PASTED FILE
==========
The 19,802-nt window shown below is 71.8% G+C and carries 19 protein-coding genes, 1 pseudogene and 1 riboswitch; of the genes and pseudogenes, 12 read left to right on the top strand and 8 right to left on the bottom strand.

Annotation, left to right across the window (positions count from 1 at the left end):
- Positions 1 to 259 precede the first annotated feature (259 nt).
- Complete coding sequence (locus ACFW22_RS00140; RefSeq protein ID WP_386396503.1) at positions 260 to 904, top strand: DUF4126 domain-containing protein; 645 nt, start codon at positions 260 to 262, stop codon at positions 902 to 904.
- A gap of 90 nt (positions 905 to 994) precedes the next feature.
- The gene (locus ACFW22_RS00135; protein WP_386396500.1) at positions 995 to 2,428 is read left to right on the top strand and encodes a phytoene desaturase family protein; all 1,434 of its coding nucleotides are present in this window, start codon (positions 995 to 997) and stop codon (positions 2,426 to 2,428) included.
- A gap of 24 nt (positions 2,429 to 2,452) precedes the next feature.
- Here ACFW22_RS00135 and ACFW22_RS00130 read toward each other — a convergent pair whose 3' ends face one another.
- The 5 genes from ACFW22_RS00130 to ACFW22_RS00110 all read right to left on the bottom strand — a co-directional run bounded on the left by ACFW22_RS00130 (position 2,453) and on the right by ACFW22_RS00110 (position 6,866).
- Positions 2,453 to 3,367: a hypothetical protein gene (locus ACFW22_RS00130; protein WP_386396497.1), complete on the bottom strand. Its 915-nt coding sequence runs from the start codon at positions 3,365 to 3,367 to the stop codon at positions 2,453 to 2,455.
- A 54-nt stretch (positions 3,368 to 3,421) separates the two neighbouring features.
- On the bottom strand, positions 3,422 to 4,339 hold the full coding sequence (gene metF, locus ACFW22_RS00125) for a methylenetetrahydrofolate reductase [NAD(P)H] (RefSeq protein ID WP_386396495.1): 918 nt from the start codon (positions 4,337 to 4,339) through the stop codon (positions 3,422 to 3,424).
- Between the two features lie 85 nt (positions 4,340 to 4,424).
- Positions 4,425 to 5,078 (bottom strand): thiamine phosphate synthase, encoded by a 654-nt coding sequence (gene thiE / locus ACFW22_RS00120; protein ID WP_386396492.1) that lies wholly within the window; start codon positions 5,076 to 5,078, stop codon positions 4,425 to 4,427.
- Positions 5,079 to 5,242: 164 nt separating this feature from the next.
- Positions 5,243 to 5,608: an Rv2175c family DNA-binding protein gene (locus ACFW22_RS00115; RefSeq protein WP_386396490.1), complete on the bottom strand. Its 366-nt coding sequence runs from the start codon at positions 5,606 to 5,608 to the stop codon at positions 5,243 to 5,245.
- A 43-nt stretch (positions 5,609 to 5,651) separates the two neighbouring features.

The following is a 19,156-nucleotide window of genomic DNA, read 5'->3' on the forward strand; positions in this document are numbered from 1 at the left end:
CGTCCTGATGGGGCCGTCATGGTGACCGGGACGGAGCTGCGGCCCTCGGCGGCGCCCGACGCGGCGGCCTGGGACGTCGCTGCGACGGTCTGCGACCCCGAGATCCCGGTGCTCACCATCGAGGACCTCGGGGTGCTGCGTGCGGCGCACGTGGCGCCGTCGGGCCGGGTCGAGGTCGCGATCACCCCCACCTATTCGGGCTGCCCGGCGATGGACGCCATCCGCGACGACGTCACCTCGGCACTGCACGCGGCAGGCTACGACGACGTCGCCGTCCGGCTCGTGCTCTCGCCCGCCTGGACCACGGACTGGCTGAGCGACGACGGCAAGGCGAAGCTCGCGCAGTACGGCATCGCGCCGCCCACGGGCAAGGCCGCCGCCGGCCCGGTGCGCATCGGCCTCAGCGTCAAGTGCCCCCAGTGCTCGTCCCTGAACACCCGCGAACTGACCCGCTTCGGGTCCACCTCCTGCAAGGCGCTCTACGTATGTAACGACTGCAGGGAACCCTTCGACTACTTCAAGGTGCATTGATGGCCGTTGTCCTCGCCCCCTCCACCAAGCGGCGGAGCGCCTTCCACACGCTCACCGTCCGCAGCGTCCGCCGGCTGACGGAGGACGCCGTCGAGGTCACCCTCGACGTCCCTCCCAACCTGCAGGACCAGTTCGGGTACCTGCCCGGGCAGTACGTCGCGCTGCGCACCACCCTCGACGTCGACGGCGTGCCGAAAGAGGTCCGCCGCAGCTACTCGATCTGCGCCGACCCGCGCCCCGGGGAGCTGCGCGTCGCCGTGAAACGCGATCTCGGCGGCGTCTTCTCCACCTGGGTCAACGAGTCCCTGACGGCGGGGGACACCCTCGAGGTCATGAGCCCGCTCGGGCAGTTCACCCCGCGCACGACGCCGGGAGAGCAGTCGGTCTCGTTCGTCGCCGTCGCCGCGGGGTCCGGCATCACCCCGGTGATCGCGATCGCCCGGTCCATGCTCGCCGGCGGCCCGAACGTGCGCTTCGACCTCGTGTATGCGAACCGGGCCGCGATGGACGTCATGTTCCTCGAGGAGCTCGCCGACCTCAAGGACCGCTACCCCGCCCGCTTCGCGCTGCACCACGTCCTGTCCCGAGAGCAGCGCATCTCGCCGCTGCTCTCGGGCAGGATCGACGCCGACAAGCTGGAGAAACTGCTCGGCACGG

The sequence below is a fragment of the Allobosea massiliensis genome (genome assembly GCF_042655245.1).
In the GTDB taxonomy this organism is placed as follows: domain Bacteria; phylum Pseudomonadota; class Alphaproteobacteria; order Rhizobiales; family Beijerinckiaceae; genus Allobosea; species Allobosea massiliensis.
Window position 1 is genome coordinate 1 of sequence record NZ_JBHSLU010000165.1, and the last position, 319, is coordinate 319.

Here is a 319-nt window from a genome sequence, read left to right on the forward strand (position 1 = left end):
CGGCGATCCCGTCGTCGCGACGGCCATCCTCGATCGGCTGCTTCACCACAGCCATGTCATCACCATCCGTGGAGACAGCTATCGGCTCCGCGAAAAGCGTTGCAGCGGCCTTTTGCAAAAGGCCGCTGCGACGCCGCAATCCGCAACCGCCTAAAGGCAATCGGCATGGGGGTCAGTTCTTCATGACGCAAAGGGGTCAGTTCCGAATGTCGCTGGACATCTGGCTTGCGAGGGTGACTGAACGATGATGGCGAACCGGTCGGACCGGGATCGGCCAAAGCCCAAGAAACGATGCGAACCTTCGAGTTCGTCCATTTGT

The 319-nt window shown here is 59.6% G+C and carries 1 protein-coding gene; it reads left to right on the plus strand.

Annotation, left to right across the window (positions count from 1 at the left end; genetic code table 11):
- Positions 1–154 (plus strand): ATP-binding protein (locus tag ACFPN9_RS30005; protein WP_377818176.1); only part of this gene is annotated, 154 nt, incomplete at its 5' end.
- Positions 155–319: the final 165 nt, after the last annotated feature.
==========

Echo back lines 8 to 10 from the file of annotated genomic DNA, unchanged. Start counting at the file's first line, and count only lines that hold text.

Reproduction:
- Here ACFW22_RS00135 and ACFW22_RS00130 read toward each other — a convergent pair whose 3' ends face one another.
- The 5 genes from ACFW22_RS00130 to ACFW22_RS00110 all read right to left on the bottom strand — a co-directional run bounded on the left by ACFW22_RS00130 (position 2,453) and on the right by ACFW22_RS00110 (position 6,866).
- Positions 2,453 to 3,367: a hypothetical protein gene (locus ACFW22_RS00130; protein WP_386396497.1), complete on the bottom strand. Its 915-nt coding sequence runs from the start codon at positions 3,365 to 3,367 to the stop codon at positions 2,453 to 2,455.